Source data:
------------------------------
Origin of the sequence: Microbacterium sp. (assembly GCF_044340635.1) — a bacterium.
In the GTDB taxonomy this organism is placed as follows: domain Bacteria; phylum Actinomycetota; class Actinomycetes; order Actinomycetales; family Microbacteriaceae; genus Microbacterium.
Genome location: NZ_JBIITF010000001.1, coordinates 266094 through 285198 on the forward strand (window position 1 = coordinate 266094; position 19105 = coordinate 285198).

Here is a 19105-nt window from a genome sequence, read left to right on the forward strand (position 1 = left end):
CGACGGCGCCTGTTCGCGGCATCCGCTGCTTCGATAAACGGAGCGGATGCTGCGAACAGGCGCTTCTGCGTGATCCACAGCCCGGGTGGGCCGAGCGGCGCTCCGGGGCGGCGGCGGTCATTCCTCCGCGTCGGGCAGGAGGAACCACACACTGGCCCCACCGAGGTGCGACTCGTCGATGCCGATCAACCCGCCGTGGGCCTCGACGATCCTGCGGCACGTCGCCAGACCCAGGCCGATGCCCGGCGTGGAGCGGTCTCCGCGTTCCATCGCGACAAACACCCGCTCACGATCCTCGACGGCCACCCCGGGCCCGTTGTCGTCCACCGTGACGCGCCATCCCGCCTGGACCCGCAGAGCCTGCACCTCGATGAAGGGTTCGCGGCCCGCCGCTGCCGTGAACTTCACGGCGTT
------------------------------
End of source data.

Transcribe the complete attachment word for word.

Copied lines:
Origin of the sequence: Microbacterium sp. (assembly GCF_044340635.1) — a bacterium.
In the GTDB taxonomy this organism is placed as follows: domain Bacteria; phylum Actinomycetota; class Actinomycetes; order Actinomycetales; family Microbacteriaceae; genus Microbacterium.
Genome location: NZ_JBIITF010000001.1, coordinates 266094 through 285198 on the forward strand (window position 1 = coordinate 266094; position 19105 = coordinate 285198).

Here is a 19105-nt window from a genome sequence, read left to right on the forward strand (position 1 = left end):
CGACGGCGCCTGTTCGCGGCATCCGCTGCTTCGATAAACGGAGCGGATGCTGCGAACAGGCGCTTCTGCGTGATCCACAGCCCGGGTGGGCCGAGCGGCGCTCCGGGGCGGCGGCGGTCATTCCTCCGCGTCGGGCAGGAGGAACCACACACTGGCCCCACCGAGGTGCGACTCGTCGATGCCGATCAACCCGCCGTGGGCCTCGACGATCCTGCGGCACGTCGCCAGACCCAGGCCGATGCCCGGCGTGGAGCGGTCTCCGCGTTCCATCGCGACAAACACCCGCTCACGATCCTCGACGGCCACCCCGGGCCCGTTGTCGTCCACCGTGACGCGCCATCCCGCCTGGACCCGCAGAGCCTGCACCTCGATGAAGGGTTCGCGGCCCGCCGCTGCCGTGAACTTCACGGCGTT